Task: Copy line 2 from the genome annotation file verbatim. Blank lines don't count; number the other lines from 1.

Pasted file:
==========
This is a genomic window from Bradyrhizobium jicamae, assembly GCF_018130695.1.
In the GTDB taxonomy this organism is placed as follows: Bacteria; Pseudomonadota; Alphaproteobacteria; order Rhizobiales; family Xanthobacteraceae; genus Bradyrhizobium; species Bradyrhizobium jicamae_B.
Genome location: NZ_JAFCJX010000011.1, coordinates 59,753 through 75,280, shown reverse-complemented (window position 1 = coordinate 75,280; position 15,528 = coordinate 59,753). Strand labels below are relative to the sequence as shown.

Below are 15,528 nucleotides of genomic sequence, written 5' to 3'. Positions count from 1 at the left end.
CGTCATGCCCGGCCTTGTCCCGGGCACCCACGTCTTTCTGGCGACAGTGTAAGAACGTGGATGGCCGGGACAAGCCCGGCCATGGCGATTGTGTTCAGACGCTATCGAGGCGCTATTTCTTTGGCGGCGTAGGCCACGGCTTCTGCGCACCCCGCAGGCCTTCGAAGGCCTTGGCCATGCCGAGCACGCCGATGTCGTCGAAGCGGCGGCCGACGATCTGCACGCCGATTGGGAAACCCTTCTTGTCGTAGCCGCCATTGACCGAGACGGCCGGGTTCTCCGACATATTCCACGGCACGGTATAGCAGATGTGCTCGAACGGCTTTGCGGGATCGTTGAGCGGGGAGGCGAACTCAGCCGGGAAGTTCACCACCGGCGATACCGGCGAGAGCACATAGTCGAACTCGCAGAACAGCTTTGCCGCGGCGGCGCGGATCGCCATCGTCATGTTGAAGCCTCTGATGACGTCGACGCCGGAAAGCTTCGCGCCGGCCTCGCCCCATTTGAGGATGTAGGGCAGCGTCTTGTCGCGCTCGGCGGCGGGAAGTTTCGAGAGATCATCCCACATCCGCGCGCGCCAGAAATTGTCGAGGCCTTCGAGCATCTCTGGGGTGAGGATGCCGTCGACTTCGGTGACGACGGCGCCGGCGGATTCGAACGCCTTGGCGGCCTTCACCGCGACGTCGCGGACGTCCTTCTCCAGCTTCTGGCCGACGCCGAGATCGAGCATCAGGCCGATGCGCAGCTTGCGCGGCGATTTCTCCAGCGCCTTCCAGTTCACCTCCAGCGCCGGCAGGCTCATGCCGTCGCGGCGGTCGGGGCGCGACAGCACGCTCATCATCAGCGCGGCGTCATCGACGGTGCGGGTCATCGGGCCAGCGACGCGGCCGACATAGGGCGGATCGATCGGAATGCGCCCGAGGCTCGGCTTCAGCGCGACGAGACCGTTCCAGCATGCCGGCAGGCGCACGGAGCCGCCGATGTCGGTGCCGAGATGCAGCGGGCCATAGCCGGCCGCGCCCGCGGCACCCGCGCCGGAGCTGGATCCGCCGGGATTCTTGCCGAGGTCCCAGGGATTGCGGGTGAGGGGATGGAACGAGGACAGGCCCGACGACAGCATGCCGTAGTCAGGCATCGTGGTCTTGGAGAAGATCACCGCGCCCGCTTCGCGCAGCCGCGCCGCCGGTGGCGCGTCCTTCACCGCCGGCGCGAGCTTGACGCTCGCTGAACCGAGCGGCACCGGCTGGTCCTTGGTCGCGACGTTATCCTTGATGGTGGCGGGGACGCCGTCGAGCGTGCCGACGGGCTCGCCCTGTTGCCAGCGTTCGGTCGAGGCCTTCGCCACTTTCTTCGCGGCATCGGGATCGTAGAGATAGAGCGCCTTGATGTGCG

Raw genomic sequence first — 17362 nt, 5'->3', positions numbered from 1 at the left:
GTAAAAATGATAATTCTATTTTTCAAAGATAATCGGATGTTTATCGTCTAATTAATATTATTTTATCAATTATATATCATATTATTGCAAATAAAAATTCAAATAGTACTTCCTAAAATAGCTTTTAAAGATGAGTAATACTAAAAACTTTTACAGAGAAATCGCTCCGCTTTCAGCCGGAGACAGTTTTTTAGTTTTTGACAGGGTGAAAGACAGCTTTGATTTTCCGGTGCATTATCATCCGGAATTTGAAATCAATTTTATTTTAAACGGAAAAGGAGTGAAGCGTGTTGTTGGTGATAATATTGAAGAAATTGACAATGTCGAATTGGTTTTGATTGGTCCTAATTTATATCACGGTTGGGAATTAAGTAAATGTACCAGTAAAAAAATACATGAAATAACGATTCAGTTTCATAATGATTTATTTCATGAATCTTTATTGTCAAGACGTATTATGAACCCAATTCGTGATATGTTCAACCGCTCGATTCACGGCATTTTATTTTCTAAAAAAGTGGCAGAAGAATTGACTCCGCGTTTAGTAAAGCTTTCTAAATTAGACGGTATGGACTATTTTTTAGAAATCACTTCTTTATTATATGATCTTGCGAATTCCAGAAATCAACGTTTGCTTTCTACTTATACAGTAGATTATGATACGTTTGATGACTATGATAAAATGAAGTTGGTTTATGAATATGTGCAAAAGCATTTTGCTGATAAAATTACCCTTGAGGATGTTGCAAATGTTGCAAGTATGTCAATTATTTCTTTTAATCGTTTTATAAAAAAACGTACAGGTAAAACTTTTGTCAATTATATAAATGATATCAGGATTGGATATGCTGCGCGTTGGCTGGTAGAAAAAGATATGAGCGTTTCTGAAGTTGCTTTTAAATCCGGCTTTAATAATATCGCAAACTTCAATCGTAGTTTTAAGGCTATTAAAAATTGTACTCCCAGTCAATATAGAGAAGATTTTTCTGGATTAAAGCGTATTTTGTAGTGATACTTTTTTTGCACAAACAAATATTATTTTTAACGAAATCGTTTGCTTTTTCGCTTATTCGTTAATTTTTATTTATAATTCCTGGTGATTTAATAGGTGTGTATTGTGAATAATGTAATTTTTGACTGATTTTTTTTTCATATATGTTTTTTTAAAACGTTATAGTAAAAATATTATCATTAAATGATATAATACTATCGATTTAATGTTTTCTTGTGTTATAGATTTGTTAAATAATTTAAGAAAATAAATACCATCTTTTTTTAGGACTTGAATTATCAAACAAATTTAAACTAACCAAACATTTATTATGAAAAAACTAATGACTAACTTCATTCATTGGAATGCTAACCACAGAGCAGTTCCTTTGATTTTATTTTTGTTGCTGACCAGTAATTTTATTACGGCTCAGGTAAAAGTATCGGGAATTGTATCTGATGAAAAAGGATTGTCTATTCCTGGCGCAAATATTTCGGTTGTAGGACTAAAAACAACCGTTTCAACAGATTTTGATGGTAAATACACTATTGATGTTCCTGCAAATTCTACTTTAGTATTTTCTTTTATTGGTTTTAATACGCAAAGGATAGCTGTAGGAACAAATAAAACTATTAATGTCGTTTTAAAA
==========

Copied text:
In the GTDB taxonomy this organism is placed as follows: Bacteria; Pseudomonadota; Alphaproteobacteria; order Rhizobiales; family Xanthobacteraceae; genus Bradyrhizobium; species Bradyrhizobium jicamae_B.